How to bottle feed them at the same time? Two Boppies. I know you'll be tempted to get the giant twin nursing pillow, and by all means, get that. But Boppies are wonderful for so many purposes, one of which is to prop up two babies and then hold a bottle in each one's mouth. The first half of the feeding, I'd turn on the TV and it was beautifully silent in the apartment (except for the TV of course) for about six minutes. (For Mark's advice for making large batches of formula, see the comment at the end of this post.)

This is how it's done! (Thanks, Stacy, for the photo!)

I returned home and had to piece together what happened with Mark and the babies. (Something like: they fell asleep on the sofa in the Boppies but Mark needed to leave the room and didn't want them to fall off the sofa.)

At a park playdate you can also feed your twins at the same time by putting them in their car seats. For this visit I employed some cheap child labor.

What to do if their feeding times are significantly off? Go on a walk! Miraculously, babies forget they're hungry while they're on a walk, so the baby who woke up early won't fuss that they're eating later. (What to do if their feeding times are off by an hour and a half and they have feedings every three hours? Give up. Your day is officially ruined.)

10) Keep your sanity by getting a Mother's Helper.

Get a mother's helper during the first six months, maybe even nine months. There were times the first six months - especially the first three - when my mom and I would be in tears at the end of the day, and there were two of us! A mother's helper takes care of babies as well as household tasks. It meant my mom and I could take a break, one of us could go run errands, we could eat a leisurely lunch at home, etc. I found our mother's helpers through the Alpha Phi sorority at Santa Clara University, and I cracked the whip over them for three hours stretches a couple times a week at a rate of $10-12 / hour. A bargain for my sanity.

11) Get an Exersaucer and a Jumperoo. I would put the babies in these for only 15 minutes at a time (since there were studies that these contraptions might impede their physical development), and it would give me peace to scarf down my lunch.

Both babies occupied means Mommy gets to eat.

Gear (obviously borrow and buy stuff used as much as you can):

I used the book Twin Sense to help figure out how many items I might need of certain vital items.
(It also has useful advice on how to set up two babies to nurse at the same time while on your own.)

Julia's finished pop-up books and has moved on to reading about how to raise herself.

I'm not going to go through the entire baby gear list (obviously you know you need diapers and such), but for some you're not sure of, here's my input:

-Boppy pillows (2)
-Washcloths (20). Besides being useful for baths, when the little ones started eating solid foods (3 times a day) and snacks (2 times a day), I found I needed to wash their faces afterwards nearly every time.
-Crib sheets (4) and waterproof pads (4).
-Lightweight Blankets (12). They're good for propping up the middle of Boppy pillows for feedings, rolling up to form around baby heads in car seats, and rolling up and putting next to sleeping babies when they're first born (I later discovered SwaddleMe and preferred them for swaddling.).
-A really big lightweight blanket to cover the whole stroller (1). This is good for meals out or during walks to help them sleep the first several months. It's also good as a photo backdrop on a bed.
-Thermometer (1)

Blankets for going around the car head rest.

Big ticket items:

-Pack N Play (1) They can both sleep in here at first. Later you can move one/both to cribs. We didn't use the bassinets long but it was only because we preferred the Pack N Play. (Note: I bought one with a diaper change station and a Newborn Napper but since both twins slept here and I couldn't access those items, those options were wasted.) My little ones both slept in the Pack N Play for several months until James started rotating in the middle of the night to rest his head against Julia's feet. I was worried she might kick him so at that point I separated them.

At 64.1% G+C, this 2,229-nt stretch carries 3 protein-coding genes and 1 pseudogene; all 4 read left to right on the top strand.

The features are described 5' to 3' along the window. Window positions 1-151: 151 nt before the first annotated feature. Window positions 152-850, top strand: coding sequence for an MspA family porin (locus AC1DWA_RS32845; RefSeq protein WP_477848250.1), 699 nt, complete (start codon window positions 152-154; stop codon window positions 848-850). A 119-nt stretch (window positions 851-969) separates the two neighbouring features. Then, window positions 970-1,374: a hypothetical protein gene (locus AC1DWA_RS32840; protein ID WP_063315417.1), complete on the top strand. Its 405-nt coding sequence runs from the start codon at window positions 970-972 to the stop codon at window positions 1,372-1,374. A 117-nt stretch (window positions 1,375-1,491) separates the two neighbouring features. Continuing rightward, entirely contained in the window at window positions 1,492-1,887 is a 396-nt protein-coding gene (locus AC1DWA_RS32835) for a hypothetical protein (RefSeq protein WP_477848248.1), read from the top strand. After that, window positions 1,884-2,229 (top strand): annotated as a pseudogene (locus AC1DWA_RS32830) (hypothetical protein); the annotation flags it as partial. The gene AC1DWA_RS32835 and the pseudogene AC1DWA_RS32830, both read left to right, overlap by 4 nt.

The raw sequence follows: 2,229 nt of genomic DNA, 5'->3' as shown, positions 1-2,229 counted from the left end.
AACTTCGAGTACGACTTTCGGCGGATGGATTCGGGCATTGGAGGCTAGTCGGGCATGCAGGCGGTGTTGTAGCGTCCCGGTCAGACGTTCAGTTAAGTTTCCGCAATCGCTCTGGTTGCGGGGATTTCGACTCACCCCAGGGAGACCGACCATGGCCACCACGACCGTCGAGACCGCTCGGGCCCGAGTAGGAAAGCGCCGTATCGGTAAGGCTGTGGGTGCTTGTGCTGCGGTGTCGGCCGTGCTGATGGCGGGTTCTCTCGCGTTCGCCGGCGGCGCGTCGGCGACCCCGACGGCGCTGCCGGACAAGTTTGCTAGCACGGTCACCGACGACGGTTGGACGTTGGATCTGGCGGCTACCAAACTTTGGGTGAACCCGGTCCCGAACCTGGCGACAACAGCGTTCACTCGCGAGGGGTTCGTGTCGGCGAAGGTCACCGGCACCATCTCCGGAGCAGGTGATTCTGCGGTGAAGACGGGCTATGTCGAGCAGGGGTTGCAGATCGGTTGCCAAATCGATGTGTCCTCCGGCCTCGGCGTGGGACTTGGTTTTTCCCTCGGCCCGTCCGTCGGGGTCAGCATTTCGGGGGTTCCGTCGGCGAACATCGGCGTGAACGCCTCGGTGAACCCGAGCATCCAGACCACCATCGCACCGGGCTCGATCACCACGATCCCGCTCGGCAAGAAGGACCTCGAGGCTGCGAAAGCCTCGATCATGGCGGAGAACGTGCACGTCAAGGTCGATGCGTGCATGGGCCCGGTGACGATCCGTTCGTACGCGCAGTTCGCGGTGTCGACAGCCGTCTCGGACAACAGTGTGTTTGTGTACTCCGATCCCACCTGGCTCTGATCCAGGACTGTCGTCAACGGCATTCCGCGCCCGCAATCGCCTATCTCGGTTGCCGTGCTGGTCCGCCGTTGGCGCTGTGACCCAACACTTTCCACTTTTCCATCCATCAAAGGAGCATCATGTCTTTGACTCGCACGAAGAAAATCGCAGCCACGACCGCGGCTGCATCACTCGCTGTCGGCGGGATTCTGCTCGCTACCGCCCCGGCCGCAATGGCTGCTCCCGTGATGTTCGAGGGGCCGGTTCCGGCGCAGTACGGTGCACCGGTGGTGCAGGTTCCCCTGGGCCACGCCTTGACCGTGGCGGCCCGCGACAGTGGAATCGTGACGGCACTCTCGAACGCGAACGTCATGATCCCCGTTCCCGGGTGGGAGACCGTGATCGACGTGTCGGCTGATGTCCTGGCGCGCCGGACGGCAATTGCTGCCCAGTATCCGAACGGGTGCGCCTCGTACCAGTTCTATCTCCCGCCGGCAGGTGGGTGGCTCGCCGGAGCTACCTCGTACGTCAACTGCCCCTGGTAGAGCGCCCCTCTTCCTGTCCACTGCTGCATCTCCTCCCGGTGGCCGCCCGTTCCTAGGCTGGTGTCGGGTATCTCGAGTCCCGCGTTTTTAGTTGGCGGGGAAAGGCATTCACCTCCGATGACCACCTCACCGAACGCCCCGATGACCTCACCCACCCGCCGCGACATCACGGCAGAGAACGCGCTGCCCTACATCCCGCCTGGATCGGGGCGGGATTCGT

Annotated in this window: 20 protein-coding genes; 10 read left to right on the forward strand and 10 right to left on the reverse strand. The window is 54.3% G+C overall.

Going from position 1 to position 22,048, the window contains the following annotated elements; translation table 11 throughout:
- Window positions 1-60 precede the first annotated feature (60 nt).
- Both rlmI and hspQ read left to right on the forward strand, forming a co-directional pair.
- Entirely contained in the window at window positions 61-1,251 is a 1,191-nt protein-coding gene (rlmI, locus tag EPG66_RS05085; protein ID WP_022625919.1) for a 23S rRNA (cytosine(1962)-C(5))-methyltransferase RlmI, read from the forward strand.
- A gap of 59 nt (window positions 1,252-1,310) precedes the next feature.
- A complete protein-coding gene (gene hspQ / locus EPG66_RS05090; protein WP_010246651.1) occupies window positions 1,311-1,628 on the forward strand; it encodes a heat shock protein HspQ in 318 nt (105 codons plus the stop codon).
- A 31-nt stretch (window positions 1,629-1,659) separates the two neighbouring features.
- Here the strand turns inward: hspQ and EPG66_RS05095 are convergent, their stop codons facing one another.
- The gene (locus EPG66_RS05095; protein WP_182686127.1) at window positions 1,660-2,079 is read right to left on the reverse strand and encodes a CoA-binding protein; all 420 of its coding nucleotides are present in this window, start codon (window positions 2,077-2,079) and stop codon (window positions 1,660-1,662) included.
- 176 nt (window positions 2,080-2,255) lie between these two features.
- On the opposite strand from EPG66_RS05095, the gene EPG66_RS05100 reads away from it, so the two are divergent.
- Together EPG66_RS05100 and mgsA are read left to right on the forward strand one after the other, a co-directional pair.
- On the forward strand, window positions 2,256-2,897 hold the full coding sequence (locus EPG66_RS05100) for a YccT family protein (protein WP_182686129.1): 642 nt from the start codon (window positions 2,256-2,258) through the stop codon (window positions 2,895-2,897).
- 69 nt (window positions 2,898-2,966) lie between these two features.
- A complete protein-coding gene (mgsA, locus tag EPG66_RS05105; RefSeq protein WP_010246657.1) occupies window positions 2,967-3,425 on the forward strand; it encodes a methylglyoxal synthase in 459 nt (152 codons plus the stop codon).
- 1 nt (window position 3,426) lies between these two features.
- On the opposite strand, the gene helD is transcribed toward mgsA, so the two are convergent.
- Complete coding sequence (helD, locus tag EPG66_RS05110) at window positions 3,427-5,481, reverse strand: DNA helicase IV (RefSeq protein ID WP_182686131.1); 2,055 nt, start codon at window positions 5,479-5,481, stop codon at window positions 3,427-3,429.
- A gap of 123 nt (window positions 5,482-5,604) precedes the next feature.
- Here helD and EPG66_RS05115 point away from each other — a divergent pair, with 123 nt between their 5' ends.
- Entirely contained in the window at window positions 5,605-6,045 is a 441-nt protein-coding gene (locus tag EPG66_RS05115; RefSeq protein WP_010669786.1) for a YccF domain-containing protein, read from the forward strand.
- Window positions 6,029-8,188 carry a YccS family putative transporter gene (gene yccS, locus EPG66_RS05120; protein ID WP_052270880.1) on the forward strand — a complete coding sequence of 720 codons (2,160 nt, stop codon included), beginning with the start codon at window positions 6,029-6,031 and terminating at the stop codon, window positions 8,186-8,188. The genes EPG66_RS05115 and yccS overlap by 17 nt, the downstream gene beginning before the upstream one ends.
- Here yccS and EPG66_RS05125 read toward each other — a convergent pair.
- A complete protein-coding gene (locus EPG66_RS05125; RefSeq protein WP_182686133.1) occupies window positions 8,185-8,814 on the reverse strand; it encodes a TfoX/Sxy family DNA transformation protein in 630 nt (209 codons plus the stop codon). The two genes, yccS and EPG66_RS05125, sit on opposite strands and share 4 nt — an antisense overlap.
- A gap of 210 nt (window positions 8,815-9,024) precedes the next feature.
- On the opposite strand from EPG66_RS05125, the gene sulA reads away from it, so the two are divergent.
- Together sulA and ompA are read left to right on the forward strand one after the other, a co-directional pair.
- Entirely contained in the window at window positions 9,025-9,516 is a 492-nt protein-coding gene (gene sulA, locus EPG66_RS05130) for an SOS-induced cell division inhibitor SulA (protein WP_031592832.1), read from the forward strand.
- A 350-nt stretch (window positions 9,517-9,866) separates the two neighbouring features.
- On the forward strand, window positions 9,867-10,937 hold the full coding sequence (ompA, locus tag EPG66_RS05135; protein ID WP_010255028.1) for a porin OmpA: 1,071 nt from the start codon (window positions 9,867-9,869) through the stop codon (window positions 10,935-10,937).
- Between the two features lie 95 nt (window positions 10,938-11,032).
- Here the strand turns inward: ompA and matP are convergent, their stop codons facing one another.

-Crib (2) You don't need this right away and of course you'll eventually want two. Some babies sleep in the same crib for a long time. Then there are mine who keep each other awake and now have to sleep in separate rooms.
-Double Snap N Go stroller frame (1) and SnugRide car seats (2) since they'll snap into the frame
-Bob Duallie Jogging Stroller (1) for when they're older (if you're inclined to jog)

My newborns sharing the Pack N Play. And keeping the blanket industry alive.

You want to make as many "stations" as you can, where they will entertain themselves (usually for about 10 minutes if you're lucky). You only need one of each of these stations because the other twin can be using another station. The only exception is an activity mat. Two activity mats are preferable since they spend the most time here of any station the first several months. Your stations could include: activity mat, bouncy chair, swing, the floor with toys, car seat with arch of toys; and later, Exersaucer, Jumperoo, and Bumbo seat with tray.

James playing on his quilt.

The babies in their Bumbo seats. (I wish I'd gotten the Bumbos with trays so they could play with toys instead of dropping them and instead grabbing their sister's foot for amusement. Then again I got them free through Gemini Crickets so I can't really complain.)


  1. Wow, what a great post! This had to have taken you forever to compose. I ditto all these things. I totally should have located one of those mother's helper gals. What a great idea... not even sure if they have such a thing in my area, but it would be awesome for new moms.

    It's been awhile since I commented (under a new profile/blog this time around), but your kids are, of course, still as cute as ever. I love that your daughter's exciting expressions have stuck with her. And Mark's sofa ordeal is too funny. You all have such a fun family!


  2. Cathy, it's grea to hear from you.

    I definitely wish I'd discovered the existence of mother's helpers earlier. (I've heard of people even using neighbor 13 year old girls as helpers.)

    Yes, our Julia is quite the ham when it comes to making expressions! :)

  3. Mark's advice for making large batches of formula:

    If you're making formula, make it in bulk (or at least as large a batch as you can go through in a day or two). We used to make the bottles as needed and to measure the powder and shake it till it dissolved took so much time. Eventually I got a 32oz (and, later, a 64oz) tupperware-style pitcher and would make batches with one or two cups of powder at a time. Also, if you shake the pitcher some, let it sit in the fridge for an hour or two, and then shake it some more, it's easier than trying to make it all dissolve in one round of shaking.